WASHINGTON, D.C. — On Tuesday, March 28, the conservative majority of the Shasta County, California Board of Supervisors voted 3-2 to hand count all ballots during the county’s next election. This vote comes despite a warning from California Attorney General Rob Bonta (D) that California and federal laws require electronic voting systems and concerns from the county recorder. If this all sounds eerily familiar to stories out of Cochise County, Arizona, during the 2022 midterm elections, that’s because it is. Shasta County is the latest red county in a blue state to allow conspiracy theories to drive policy making, leaving us all with the question: Is Shasta County the new Cochise County?
What’s happened so far in Shasta County?
Mistrust in electronic voting machines dates back to the 2020 election wherein former President Donald Trump and his acolytes promulgated and popularized unfounded conspiracy theories about Dominion voting machines. Notably, new information in Dominion’s ongoing lawsuit against Fox News shows that the popular conservative news network allowed misinformation about Dominion to air despite fact checkers at the network finding the claims to be false. On Jan. 24, the conservative majority of the Shasta County Board of Supervisors voted to cancel the county’s contract with Dominion Voting Systems and stated “You can’t put a price tag on voter trust.” Since the county ended its contract with Dominion, it had to devise a new plan for counting ballots, which then must be approved by May 9 in order to comply with California and federal laws.
On Feb. 27, Bonta and Deputy Attorney General Jay Russell sent Shasta County a letter notifying the board of its obligations pertaining to election administration. The letter states that “[a]bsent an electronic voting system, a county will not be able to fulfill the accessibility requirements of federal and state law” and advises the county to “proceed swiftly and efficiently to enter a contract with a certified electronic voting system vendor well in advance of the March 2024 statewide primary election or any intervening election.” The letter concluded by stating that failing to enter a contract with an electronic voting system vendor would “likely render Shasta County in violation of numerous federal and state laws.”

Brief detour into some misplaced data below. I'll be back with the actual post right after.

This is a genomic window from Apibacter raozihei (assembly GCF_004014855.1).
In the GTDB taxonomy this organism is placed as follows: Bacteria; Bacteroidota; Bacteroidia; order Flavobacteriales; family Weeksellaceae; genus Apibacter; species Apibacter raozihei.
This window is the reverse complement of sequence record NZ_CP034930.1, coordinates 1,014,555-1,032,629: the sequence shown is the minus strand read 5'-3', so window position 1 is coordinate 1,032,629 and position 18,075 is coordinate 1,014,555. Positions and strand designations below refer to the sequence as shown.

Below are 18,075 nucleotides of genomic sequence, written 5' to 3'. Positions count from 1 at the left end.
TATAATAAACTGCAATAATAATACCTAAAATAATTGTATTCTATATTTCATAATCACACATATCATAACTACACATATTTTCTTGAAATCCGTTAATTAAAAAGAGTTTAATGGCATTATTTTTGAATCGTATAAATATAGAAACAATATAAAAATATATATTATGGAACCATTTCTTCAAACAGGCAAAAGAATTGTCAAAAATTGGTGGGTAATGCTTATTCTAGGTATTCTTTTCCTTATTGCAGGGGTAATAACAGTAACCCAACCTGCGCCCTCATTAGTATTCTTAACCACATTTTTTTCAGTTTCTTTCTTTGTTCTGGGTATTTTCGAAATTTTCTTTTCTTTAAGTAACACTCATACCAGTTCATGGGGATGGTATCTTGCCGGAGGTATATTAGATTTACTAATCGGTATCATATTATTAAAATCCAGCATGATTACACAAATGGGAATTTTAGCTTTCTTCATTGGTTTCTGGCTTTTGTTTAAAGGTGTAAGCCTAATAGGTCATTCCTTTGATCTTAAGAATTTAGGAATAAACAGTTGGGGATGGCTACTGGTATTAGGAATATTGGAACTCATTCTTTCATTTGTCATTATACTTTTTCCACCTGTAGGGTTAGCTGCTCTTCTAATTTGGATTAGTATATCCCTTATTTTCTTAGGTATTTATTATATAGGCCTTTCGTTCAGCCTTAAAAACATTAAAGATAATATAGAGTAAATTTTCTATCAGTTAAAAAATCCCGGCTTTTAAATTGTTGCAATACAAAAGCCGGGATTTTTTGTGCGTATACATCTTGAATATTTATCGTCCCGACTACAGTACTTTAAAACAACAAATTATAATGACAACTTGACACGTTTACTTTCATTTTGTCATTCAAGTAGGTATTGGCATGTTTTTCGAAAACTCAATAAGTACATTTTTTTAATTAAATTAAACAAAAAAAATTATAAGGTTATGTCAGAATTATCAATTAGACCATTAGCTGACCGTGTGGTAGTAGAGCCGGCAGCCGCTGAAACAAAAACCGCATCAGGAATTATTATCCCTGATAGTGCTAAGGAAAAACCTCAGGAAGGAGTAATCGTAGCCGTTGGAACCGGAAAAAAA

One month later on March 27, Shasta County Clerk and Registrar of Voters Cathy Darling Allen wrote a letter to the board advising it to either reinstate its previous contract or enter into a new one. Allen conducted analysis on the option of having ballots counted via a manual hand count, but concluded that “manual tallies at this scale are error prone, complex, and resource intensive. As a result, more hand counting is not always better. Instead, an approach that incorporates the benefits of optical scan technology and employs selective manual tally as a check is the wisest approach.” Additionally, Allen warned that if the supervisors took the drastic step of adopting a full hand count, the process would require “at a minimum…$1,651,209.68 and 1300 staff members” to implement.
On March 28, the Shasta County Board of Supervisors discussed their options: either negotiate a contract with different voting machine companies, rescind its earlier decision to end the contract with Dominion or use an alternative method such as hand counting ballots. The board voted 3-2 to hand count all ballots. Although hand counts are an important tool for recounts or confirming tabulator machine accuracy, using them as a primary counting method is both time consuming and subject to human error.
Is this Cochise County 2.0?
The vote to hand count all ballots in Shasta County did not happen in a vacuum. It is part of a larger trend wherein election deniers or conspiracy theorists are elevated to public office and use their positions to foment distrust and promulgate misinformation and disinformation about election procedures that are credibly proven to be safe and secure. Before, during and after the 2022 midterm elections, Cochise County (a small red county in Arizona) was embroiled in controversy and faced several lawsuits after the county supervisors attempted different hand counts, sued their own election director, refused to certify the results of the election and transferred election oversight to the partisan county recorder. All of this drama was largely rooted in conspiracies about the security of electronic voting machines and election skepticism.
While it is not clear what will unfold in the immediate future in Shasta County, it is clear that the county’s conservative majority is taking a page out of the Cochise County playbook and creating chaos in the name of “election integrity.” According to reporting by the Los Angeles Times, during a Feb. 28 meeting, Shasta County Supervisor Kevin Cyre stated that he reached out to conspiracy theorist and election denier Mike Lindell (who is facing a $1.3 billion defamation lawsuit brought by Dominion Voting Systems) “about the plan to return to hand-counting votes;” reporting from ABC 7 confirmed that Cyre took a trip to visit Lindell in Minnesota. Unfortunately, county officials are sometimes swayed by the conspiracies about Dominion voting machines, the “Big Lie” and other election conspiracy theories. Elections in Shasta County are not currently scheduled until the May 2024 presidential primary. However, if things unfold as they did in Cochise County, it will be a long and litigious road to get there.